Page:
How to Avoid Being A Victim of a Interest Rate Reduction Scam
The companies behind the interest rate reduction claims make several outlandish and unsupported promises, including:
- They have special relationships with credit card issuers
- The reduced rates will save you thousands of dollars in interest and finance charges, which allows you to pay off credit card debt up to five times faster than you are now
- The lower interest rates are available for a limited time
- You need to act now
- A money-back guarantee
Interest Rate Reduction Scam — The Truth
According to the FTC, consumers who paid for interest rate reduction don't save the promised amounts, pay off their credit card debt any faster than they did before, or get refunds when they ask for them.
When the FTC shut one of these scammers down, its robo-calling setup was so large it was making 27 robocalls per second.
The truth is, the scammers can’t do anything you can’t do for yourself for free.
If you want to cut the interest rate you pay on your credit cards, your best bet is to handle it yourself for free. Call the customer service phone number on the back of your credit card and ask for a lower rate. Be calm, patient and persistent.
If you feel tempted by the promises in an interest rate reduction sales pitch, the FTC says hang up and call your credit card issuer yourself.
Interest Rate Reduction Scam — The Law
According to the FTC, rate reduction companies are subject to the FTC’s Telemarketing Sales Rule. Under this rule, companies selling these types of services on the telephone may not charge a fee before they settle or reduce your debt.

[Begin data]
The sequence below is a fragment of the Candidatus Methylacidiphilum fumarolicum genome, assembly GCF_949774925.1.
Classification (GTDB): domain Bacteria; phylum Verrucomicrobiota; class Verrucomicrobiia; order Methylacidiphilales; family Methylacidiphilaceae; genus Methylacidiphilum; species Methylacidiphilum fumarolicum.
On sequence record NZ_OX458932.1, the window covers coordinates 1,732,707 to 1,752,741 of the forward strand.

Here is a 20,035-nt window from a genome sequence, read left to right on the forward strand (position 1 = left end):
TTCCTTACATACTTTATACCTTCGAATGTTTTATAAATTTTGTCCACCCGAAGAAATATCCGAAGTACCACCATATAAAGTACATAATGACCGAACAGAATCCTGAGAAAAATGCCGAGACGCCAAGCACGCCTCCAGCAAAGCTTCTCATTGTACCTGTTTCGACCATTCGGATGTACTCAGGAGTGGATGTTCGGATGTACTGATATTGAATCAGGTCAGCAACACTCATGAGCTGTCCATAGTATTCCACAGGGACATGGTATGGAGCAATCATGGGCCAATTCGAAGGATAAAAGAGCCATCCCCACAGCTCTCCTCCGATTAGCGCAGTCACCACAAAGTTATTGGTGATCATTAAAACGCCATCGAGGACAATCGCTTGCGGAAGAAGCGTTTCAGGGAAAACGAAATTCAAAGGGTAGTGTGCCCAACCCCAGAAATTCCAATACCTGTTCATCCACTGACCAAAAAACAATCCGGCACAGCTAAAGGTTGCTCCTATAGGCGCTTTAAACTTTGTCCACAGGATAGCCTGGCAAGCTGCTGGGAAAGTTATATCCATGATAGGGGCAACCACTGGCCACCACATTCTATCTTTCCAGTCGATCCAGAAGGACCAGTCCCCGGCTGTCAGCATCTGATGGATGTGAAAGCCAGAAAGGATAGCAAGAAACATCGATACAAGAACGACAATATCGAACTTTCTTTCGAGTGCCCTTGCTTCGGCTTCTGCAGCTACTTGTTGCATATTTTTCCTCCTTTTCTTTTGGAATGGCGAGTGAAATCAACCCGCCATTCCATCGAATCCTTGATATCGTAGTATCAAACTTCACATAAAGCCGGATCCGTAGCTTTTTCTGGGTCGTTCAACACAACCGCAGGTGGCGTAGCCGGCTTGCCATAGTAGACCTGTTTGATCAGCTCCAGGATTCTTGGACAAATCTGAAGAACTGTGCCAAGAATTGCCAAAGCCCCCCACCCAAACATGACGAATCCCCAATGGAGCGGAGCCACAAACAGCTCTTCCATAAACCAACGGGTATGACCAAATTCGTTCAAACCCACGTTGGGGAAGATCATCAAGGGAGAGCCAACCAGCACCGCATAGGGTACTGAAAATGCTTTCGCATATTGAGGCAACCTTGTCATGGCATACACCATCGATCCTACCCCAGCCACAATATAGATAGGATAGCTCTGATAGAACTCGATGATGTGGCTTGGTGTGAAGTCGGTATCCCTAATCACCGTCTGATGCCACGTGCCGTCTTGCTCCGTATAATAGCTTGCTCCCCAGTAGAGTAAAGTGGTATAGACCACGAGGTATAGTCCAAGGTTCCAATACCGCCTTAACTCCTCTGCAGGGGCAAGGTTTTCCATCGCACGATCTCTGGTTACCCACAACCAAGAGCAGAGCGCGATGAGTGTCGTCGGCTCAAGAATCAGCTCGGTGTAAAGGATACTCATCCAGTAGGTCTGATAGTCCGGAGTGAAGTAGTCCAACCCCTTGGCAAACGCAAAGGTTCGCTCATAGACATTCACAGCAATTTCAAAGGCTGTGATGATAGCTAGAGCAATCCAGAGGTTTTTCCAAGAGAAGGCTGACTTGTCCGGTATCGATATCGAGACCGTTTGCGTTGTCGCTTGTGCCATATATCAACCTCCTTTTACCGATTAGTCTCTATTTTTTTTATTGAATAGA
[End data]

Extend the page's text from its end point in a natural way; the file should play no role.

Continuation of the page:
Three Ways To Avoid a Telemarketing Scam
- Be skeptical of any unsolicited prerecorded sales calls. Be especially wary if your phone number is on the National Do Not Call Registry. You should not receive recorded sales pitches unless you agreed to accept these calls.
- Don't share your credit card information with callers. Once a scammer has your data, they can charge your credit card and sell your information to others.
- Don't share other personal financial or sensitive information either. Do not share your bank account or Social Security numbers with callers. Scammers often ask for this information during a sales pitch, and then use it to commit fraud.
If your number is on the National Do Not Call Registry, a telemarketer may call if you agree to accept calls from that company. You can be called if you bought something from the company in the last 18 months, or if you have asked the company for information within the last 3 months.
- Be skeptical
- Hang up the phone
- Do not share any credit card, banking information, or your Social Security number with anyone who calls you